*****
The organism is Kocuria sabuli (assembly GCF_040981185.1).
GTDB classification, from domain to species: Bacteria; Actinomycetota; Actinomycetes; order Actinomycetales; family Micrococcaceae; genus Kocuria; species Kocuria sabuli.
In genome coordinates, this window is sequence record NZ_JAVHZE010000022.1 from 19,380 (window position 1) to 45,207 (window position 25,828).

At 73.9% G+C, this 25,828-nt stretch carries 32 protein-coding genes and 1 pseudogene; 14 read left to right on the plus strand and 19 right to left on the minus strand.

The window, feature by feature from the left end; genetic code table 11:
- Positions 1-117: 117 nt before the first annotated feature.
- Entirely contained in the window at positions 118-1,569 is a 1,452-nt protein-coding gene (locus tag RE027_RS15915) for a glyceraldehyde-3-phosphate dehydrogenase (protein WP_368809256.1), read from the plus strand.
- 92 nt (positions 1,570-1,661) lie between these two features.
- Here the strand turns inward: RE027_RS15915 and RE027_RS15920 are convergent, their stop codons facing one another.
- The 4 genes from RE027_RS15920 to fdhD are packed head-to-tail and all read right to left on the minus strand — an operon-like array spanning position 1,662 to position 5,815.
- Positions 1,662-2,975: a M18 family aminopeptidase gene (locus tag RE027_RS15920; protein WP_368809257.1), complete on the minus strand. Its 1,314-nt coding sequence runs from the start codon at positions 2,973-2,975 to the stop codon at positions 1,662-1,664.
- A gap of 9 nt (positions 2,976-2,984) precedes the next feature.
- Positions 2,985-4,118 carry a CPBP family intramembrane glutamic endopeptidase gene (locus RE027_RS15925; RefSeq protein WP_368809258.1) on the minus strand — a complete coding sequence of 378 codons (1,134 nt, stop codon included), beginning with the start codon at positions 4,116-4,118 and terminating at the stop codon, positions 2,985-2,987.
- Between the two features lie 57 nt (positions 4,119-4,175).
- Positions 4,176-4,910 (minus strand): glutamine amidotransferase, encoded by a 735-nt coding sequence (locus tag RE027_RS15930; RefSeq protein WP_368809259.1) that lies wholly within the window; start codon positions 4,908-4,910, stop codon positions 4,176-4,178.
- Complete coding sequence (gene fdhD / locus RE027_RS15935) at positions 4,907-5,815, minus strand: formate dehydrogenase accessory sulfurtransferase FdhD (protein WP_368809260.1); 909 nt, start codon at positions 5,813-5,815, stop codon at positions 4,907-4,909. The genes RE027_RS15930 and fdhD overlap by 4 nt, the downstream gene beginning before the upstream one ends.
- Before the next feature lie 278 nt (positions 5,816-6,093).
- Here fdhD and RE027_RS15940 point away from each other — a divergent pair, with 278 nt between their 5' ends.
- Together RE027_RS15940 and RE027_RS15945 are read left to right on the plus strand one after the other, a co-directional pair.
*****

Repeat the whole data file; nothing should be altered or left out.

The organism is Kocuria sabuli (assembly GCF_040981185.1).
GTDB classification, from domain to species: Bacteria; Actinomycetota; Actinomycetes; order Actinomycetales; family Micrococcaceae; genus Kocuria; species Kocuria sabuli.
In genome coordinates, this window is sequence record NZ_JAVHZE010000022.1 from 19,380 (window position 1) to 45,207 (window position 25,828).

At 73.9% G+C, this 25,828-nt stretch carries 32 protein-coding genes and 1 pseudogene; 14 read left to right on the plus strand and 19 right to left on the minus strand.

The window, feature by feature from the left end; genetic code table 11:
- Positions 1-117: 117 nt before the first annotated feature.
- Entirely contained in the window at positions 118-1,569 is a 1,452-nt protein-coding gene (locus tag RE027_RS15915) for a glyceraldehyde-3-phosphate dehydrogenase (protein WP_368809256.1), read from the plus strand.
- 92 nt (positions 1,570-1,661) lie between these two features.
- Here the strand turns inward: RE027_RS15915 and RE027_RS15920 are convergent, their stop codons facing one another.
- The 4 genes from RE027_RS15920 to fdhD are packed head-to-tail and all read right to left on the minus strand — an operon-like array spanning position 1,662 to position 5,815.
- Positions 1,662-2,975: a M18 family aminopeptidase gene (locus tag RE027_RS15920; protein WP_368809257.1), complete on the minus strand. Its 1,314-nt coding sequence runs from the start codon at positions 2,973-2,975 to the stop codon at positions 1,662-1,664.
- A gap of 9 nt (positions 2,976-2,984) precedes the next feature.
- Positions 2,985-4,118 carry a CPBP family intramembrane glutamic endopeptidase gene (locus RE027_RS15925; RefSeq protein WP_368809258.1) on the minus strand — a complete coding sequence of 378 codons (1,134 nt, stop codon included), beginning with the start codon at positions 4,116-4,118 and terminating at the stop codon, positions 2,985-2,987.
- Between the two features lie 57 nt (positions 4,119-4,175).
- Positions 4,176-4,910 (minus strand): glutamine amidotransferase, encoded by a 735-nt coding sequence (locus tag RE027_RS15930; RefSeq protein WP_368809259.1) that lies wholly within the window; start codon positions 4,908-4,910, stop codon positions 4,176-4,178.
- Complete coding sequence (gene fdhD / locus RE027_RS15935) at positions 4,907-5,815, minus strand: formate dehydrogenase accessory sulfurtransferase FdhD (protein WP_368809260.1); 909 nt, start codon at positions 5,813-5,815, stop codon at positions 4,907-4,909. The genes RE027_RS15930 and fdhD overlap by 4 nt, the downstream gene beginning before the upstream one ends.
- Before the next feature lie 278 nt (positions 5,816-6,093).
- Here fdhD and RE027_RS15940 point away from each other — a divergent pair, with 278 nt between their 5' ends.
- Together RE027_RS15940 and RE027_RS15945 are read left to right on the plus strand one after the other, a co-directional pair.